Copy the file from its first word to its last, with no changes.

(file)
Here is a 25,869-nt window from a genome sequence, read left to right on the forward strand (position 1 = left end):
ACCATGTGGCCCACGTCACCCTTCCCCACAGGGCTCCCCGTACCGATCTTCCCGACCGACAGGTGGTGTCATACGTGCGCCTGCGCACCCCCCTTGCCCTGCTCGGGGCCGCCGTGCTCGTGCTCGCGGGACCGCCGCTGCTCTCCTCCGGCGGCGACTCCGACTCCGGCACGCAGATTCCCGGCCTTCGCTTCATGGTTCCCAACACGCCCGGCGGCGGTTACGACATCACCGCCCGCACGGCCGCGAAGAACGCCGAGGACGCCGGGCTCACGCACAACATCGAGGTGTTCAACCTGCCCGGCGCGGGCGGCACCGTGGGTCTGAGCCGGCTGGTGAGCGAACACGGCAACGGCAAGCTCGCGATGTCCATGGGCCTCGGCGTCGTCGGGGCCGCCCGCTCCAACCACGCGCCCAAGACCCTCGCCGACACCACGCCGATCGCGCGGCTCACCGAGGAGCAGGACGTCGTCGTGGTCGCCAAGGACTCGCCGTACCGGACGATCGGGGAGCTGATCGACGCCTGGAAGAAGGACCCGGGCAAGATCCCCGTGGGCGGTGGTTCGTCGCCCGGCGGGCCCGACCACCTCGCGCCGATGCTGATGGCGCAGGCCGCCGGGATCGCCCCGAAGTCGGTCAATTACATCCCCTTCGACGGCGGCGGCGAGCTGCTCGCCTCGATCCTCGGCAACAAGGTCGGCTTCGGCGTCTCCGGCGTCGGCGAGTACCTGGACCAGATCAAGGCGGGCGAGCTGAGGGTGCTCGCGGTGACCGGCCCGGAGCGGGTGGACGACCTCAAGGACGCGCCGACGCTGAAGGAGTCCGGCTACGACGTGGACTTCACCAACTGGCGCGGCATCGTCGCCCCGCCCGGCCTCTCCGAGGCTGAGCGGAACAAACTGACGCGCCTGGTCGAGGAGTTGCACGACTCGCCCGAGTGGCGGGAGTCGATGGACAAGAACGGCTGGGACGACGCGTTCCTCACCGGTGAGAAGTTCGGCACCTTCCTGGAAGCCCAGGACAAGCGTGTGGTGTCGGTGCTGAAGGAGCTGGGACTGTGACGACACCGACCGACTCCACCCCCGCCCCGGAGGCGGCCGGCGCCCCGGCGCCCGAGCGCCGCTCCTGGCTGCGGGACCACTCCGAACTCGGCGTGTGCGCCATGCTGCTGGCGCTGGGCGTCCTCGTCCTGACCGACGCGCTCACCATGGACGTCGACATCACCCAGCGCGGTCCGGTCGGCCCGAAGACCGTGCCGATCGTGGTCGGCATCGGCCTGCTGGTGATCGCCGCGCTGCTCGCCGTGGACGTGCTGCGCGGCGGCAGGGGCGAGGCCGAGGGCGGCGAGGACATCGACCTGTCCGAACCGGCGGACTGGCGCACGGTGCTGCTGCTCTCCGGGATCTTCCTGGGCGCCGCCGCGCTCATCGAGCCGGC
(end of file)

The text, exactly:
Here is a 25,869-nt window from a genome sequence, read left to right on the forward strand (position 1 = left end):
ACCATGTGGCCCACGTCACCCTTCCCCACAGGGCTCCCCGTACCGATCTTCCCGACCGACAGGTGGTGTCATACGTGCGCCTGCGCACCCCCCTTGCCCTGCTCGGGGCCGCCGTGCTCGTGCTCGCGGGACCGCCGCTGCTCTCCTCCGGCGGCGACTCCGACTCCGGCACGCAGATTCCCGGCCTTCGCTTCATGGTTCCCAACACGCCCGGCGGCGGTTACGACATCACCGCCCGCACGGCCGCGAAGAACGCCGAGGACGCCGGGCTCACGCACAACATCGAGGTGTTCAACCTGCCCGGCGCGGGCGGCACCGTGGGTCTGAGCCGGCTGGTGAGCGAACACGGCAACGGCAAGCTCGCGATGTCCATGGGCCTCGGCGTCGTCGGGGCCGCCCGCTCCAACCACGCGCCCAAGACCCTCGCCGACACCACGCCGATCGCGCGGCTCACCGAGGAGCAGGACGTCGTCGTGGTCGCCAAGGACTCGCCGTACCGGACGATCGGGGAGCTGATCGACGCCTGGAAGAAGGACCCGGGCAAGATCCCCGTGGGCGGTGGTTCGTCGCCCGGCGGGCCCGACCACCTCGCGCCGATGCTGATGGCGCAGGCCGCCGGGATCGCCCCGAAGTCGGTCAATTACATCCCCTTCGACGGCGGCGGCGAGCTGCTCGCCTCGATCCTCGGCAACAAGGTCGGCTTCGGCGTCTCCGGCGTCGGCGAGTACCTGGACCAGATCAAGGCGGGCGAGCTGAGGGTGCTCGCGGTGACCGGCCCGGAGCGGGTGGACGACCTCAAGGACGCGCCGACGCTGAAGGAGTCCGGCTACGACGTGGACTTCACCAACTGGCGCGGCATCGTCGCCCCGCCCGGCCTCTCCGAGGCTGAGCGGAACAAACTGACGCGCCTGGTCGAGGAGTTGCACGACTCGCCCGAGTGGCGGGAGTCGATGGACAAGAACGGCTGGGACGACGCGTTCCTCACCGGTGAGAAGTTCGGCACCTTCCTGGAAGCCCAGGACAAGCGTGTGGTGTCGGTGCTGAAGGAGCTGGGACTGTGACGACACCGACCGACTCCACCCCCGCCCCGGAGGCGGCCGGCGCCCCGGCGCCCGAGCGCCGCTCCTGGCTGCGGGACCACTCCGAACTCGGCGTGTGCGCCATGCTGCTGGCGCTGGGCGTCCTCGTCCTGACCGACGCGCTCACCATGGACGTCGACATCACCCAGCGCGGTCCGGTCGGCCCGAAGACCGTGCCGATCGTGGTCGGCATCGGCCTGCTGGTGATCGCCGCGCTGCTCGCCGTGGACGTGCTGCGCGGCGGCAGGGGCGAGGCCGAGGGCGGCGAGGACATCGACCTGTCCGAACCGGCGGACTGGCGCACGGTGCTGCTGCTCTCCGGGATCTTCCTGGGCGCCGCCGCGCTCATCGAGCCGGC